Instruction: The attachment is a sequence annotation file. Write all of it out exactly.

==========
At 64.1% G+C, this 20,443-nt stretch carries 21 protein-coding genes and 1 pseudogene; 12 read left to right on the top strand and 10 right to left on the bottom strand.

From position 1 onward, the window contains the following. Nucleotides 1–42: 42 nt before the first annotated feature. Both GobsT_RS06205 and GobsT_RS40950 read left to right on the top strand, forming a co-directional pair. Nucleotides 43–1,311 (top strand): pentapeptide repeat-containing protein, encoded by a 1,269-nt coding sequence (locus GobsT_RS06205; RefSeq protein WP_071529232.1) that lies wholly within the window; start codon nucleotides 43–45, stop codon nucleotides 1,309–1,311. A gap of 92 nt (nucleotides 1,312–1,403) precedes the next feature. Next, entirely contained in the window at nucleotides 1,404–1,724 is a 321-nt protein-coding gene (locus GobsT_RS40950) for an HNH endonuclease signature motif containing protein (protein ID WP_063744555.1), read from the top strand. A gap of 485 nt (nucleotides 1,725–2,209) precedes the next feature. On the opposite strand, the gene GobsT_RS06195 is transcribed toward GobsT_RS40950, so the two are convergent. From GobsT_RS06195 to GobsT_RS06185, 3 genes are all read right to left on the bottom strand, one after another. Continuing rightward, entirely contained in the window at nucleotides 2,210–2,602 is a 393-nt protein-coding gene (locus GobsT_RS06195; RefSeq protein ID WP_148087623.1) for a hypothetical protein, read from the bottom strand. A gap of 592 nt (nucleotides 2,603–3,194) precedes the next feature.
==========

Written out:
At 64.1% G+C, this 20,443-nt stretch carries 21 protein-coding genes and 1 pseudogene; 12 read left to right on the top strand and 10 right to left on the bottom strand.

From position 1 onward, the window contains the following. Nucleotides 1–42: 42 nt before the first annotated feature. Both GobsT_RS06205 and GobsT_RS40950 read left to right on the top strand, forming a co-directional pair. Nucleotides 43–1,311 (top strand): pentapeptide repeat-containing protein, encoded by a 1,269-nt coding sequence (locus GobsT_RS06205; RefSeq protein WP_071529232.1) that lies wholly within the window; start codon nucleotides 43–45, stop codon nucleotides 1,309–1,311. A gap of 92 nt (nucleotides 1,312–1,403) precedes the next feature. Next, entirely contained in the window at nucleotides 1,404–1,724 is a 321-nt protein-coding gene (locus GobsT_RS40950) for an HNH endonuclease signature motif containing protein (protein ID WP_063744555.1), read from the top strand. A gap of 485 nt (nucleotides 1,725–2,209) precedes the next feature. On the opposite strand, the gene GobsT_RS06195 is transcribed toward GobsT_RS40950, so the two are convergent. From GobsT_RS06195 to GobsT_RS06185, 3 genes are all read right to left on the bottom strand, one after another. Continuing rightward, entirely contained in the window at nucleotides 2,210–2,602 is a 393-nt protein-coding gene (locus GobsT_RS06195; RefSeq protein ID WP_148087623.1) for a hypothetical protein, read from the bottom strand. A gap of 592 nt (nucleotides 2,603–3,194) precedes the next feature.